It's not uncommon for people need to take periodic treatment breaks during immunotherapy. My mom has been on a few different breaks over the past 1.5 years. Keytruda is effective for about 25 days in the system. And just because Keytruda may not still be "working" that doesn' mean that the immune system isn't still working overtime. So taking a break for 1 session is usually no big deal at all. It's nice to give the body a break.

Happy new year to you!

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Helpingmom,

We're glad that your mom had good scans! Please continue to keep us posted on how you're both doing.

With gratitude,

Lauren
--
Digital Community Manager
LUNGevity Foundation

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On 6/8/2017 at 2:15 PM, Woodburn9 said:

Hi, I haven't taken Keytruda but am on opdivo and they are very similar. First off, your mom is stage 4 because it has traveled to another organ and at this time the standards of treatment is no surgery. BUT do not let that get you to far down because immunotherapy can get rid of the cancer or keep her stable for a long time. Everybody experiences different side effects at varying times and severity, no two are really the same. When I first started immunotherapy I had a runny nose and eyes for about 3 hours every morning, after about 6 weeks this went away, then I had knee pain, again this later went away. Now at almost three years of taking immunotherapy I am experiencing fatigue and I am cold all the time. I can't wait for this to subside also. Severe heartburn hit at about a year on the drug so I take over the counter Zantac twice a day. Others have has rash that sometimes itches, diarrhea that required medication to calm down. A few people gave had fevers and flu symptoms after their infusions for about four episodes then it went away. Things to report: ANY shortness of breath, abdominal pain, diarrhea. Good luck to your mom.

 

My Uncle also has zero energy and is always cold. He also can't taste his food, everything tastes the same to him. He is only 126 lbs. right now ☹️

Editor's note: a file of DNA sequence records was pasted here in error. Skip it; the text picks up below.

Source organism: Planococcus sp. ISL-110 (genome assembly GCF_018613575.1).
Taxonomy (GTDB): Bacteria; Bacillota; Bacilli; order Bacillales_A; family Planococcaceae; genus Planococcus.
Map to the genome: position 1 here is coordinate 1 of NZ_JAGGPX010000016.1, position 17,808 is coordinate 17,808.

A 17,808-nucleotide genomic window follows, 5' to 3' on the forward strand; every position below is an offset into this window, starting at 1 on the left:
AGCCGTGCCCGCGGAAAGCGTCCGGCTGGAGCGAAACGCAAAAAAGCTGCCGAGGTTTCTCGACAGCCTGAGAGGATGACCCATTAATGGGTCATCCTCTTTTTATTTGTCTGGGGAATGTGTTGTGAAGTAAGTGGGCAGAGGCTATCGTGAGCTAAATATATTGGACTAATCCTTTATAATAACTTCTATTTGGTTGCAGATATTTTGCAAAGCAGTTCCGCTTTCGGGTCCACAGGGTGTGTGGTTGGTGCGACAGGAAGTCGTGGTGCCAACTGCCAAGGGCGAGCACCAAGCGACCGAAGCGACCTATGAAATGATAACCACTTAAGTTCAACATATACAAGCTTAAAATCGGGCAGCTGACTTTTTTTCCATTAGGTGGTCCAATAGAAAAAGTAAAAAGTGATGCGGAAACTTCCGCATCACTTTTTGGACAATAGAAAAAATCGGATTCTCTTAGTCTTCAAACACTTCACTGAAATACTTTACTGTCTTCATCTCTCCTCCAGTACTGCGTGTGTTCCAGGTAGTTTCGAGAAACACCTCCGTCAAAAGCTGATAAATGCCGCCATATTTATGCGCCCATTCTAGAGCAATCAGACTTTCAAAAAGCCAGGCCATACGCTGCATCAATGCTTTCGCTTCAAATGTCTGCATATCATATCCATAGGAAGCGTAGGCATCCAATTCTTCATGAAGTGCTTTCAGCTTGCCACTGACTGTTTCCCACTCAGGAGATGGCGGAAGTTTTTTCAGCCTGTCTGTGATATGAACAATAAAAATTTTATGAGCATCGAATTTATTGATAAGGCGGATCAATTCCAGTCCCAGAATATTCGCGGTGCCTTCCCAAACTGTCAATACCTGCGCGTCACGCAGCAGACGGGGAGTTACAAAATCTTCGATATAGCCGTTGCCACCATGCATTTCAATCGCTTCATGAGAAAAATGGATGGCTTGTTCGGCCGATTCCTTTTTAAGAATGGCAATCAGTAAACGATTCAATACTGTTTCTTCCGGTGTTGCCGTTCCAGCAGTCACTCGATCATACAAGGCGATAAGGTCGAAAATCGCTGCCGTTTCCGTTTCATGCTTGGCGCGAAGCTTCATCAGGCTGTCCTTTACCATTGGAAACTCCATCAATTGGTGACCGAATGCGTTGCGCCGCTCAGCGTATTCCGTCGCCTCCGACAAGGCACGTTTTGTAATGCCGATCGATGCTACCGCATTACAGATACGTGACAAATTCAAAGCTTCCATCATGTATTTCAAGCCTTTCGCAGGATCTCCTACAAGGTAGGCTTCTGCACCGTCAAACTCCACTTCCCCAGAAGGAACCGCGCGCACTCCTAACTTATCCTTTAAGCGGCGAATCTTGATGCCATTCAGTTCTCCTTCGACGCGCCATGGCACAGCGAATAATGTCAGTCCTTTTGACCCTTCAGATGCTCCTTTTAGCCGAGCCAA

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Just now, Tashia said:

My Uncle also has zero energy and is always cold. He also can't taste his food, everything tastes the same to him. He is only 126 lbs. right now ☹️

Fevers as well, which he has to take Tylenol to lower.

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On 6/8/2017 at 2:17 PM, Suzanne said:

Helping mom,

In April I was diagnosed with stage 4 nsclc which had spread to the spine. I have had 2 Keytruda infusions with fairly minor side effects (slight nausea, fatigue, constipation). My third treatment is next Monday, after which I will have an MRI to see if it is working. ??emoji1317.png The radiation treatment for the spine had far worse side effects, esophageal spasms. Scared the daylights out of me! I have high hopes that the Keytruda is working.


Sent from my iPad using Tapatalk

Any new updates on how you're doing? Your diagnosis sounds really similar to my Uncle's. 🙏

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Tashia,

It is actually my mom going through this. They said everything right now is stable which is wonderful. She does get very nauseous and then dehydrated or sometimes the dehydration from the keytruda makes her sick so it's a struggle for sure. They recommend only sipping water, don't chug it and eating just a little at a time throughput the day  which has helped also. She is now been scheduled for fluids in between each treatment which helps so much. We are so grateful for the care and treatment she has received. Keytruda really is working well for her. Prayers for you your uncle!